Saturday, 28 November 2015


The upside to being robbed is one is required by necessity to go shopping to procure replacement essentials. Tortoiseshell glasses and a crocodile wallet were hunted down. 

Oh and a strand of pearls, just because there is no possible moment in life that can't be improved by pearls.

Wednesday, 18 November 2015


Art thou pale for weariness
Of climbing heaven and gazing on the earth,
Wandering companionless
Among the stars that have a different birth,
And ever changing, like a joyless eye
That finds no object worth its constancy?

'To the Moon'
Percy Bysshe Shelley (1782-1822)

Sunday, 8 November 2015

Invasions and Rococo Dreams

What a delightful weekend I’m having. I walked into the living room yesterday afternoon to find a strange man in the midst of it. Thankfully he left quickly upon being disturbed - I wouldn’t have had a chance if he meant to do otherwise. 

Sadly for him I do not think I was a good target unless you are after hundreds of books and aquariums – he did however kindly think to relieve me of my handbag. He left a motorised speedboat he had filched from elsewhere at my door in his haste to escape. Terrorised for so little. One does not expect when quietly working in the study metres from the balcony door on a sunny afternoon to be invaded and reminded of one’s helplessness.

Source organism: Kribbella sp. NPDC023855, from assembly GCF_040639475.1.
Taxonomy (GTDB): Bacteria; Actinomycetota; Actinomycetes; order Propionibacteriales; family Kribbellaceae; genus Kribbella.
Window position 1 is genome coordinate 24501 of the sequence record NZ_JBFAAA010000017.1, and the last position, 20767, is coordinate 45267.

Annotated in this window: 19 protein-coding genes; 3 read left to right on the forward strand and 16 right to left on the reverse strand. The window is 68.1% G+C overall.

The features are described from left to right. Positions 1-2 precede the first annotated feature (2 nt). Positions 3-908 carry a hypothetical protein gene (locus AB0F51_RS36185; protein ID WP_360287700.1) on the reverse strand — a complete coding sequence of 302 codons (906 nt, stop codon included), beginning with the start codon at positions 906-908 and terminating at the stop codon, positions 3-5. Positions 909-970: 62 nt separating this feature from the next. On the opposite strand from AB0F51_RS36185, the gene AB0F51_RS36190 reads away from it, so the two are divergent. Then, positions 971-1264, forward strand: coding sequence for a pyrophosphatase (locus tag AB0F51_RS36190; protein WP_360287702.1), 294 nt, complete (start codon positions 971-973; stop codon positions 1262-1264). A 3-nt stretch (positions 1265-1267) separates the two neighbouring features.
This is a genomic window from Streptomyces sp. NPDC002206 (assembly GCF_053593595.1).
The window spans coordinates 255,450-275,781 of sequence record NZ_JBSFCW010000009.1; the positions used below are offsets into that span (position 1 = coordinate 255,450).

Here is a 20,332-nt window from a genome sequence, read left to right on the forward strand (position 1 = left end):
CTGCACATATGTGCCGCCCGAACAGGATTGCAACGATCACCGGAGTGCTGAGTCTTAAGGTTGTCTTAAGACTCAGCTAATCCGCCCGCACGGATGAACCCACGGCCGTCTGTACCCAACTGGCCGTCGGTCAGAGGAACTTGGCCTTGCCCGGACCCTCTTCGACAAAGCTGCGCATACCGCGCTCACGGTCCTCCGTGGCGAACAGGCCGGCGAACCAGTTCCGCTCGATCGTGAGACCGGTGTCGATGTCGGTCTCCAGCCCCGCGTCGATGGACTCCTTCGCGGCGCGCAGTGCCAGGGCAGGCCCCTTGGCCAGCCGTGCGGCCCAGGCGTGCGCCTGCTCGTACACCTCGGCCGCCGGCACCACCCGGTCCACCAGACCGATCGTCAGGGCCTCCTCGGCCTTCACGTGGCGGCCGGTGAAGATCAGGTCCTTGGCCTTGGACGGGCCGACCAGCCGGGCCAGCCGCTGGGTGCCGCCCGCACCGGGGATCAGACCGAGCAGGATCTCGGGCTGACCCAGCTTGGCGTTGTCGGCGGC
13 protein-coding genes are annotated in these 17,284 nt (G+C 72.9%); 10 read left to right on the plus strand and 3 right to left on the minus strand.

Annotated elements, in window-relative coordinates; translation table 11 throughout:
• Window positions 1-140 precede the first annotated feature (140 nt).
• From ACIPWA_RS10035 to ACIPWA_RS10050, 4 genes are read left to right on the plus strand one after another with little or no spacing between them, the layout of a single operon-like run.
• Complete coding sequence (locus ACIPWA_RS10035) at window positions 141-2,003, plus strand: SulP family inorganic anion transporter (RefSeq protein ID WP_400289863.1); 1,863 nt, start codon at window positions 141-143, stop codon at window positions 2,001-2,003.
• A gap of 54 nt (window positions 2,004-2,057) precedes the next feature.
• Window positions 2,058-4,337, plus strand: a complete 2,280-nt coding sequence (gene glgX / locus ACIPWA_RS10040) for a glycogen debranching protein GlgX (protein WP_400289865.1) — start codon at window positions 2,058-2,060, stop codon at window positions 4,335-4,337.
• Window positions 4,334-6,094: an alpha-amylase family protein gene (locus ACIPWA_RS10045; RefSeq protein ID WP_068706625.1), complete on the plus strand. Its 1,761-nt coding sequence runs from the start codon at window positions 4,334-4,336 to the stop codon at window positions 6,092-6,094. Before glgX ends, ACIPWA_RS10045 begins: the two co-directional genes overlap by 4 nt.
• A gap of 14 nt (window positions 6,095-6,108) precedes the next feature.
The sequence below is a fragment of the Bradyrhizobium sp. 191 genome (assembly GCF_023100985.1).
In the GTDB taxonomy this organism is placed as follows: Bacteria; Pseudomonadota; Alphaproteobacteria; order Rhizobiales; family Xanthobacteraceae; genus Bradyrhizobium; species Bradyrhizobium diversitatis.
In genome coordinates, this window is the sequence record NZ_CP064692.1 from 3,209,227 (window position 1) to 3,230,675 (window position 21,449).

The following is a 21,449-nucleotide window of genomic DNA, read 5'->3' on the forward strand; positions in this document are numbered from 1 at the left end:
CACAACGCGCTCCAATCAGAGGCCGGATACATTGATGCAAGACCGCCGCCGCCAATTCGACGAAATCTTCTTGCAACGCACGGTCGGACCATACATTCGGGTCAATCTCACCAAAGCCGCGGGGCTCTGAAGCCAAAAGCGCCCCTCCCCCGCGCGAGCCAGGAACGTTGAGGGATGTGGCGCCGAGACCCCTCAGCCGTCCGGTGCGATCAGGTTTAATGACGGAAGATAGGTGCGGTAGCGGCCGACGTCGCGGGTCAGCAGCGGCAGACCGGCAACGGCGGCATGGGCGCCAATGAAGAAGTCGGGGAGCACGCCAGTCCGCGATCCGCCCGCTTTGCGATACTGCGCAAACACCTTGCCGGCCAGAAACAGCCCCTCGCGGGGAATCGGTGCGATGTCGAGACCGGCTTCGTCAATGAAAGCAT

I am terribly glad dog slept peacefully through the entire thing (amazing house guarding skills!). She would not have understood all people do not mean well. 

I have been looking through the whimsical works of Fragonard, an immensely prolific Rococo artist, because I find I cannot work so well as usual. It is hard to be sad looking into his airy vision of the world…unless one begins to contemplate the fact many of his patrons and subjects were shortly to be beheaded in the revolution. Hm.

Blind Man's Bluff, 1775-1780

Les Hasards heureux de l'escarpolette, 1767

This painting is often used as a quaint imagery on sweetly feminine decorative items. I do not think the designers realise that the gentleman is  cheerfully looking up the lady's skirt in a time when women did not wear underwear. The lady looks quite in on the game!

The Reader c. 1770 - 1772.

Le Chat Angora, 1780 

Masterful rendering of the mirror ball. I wonder what it was actually for?

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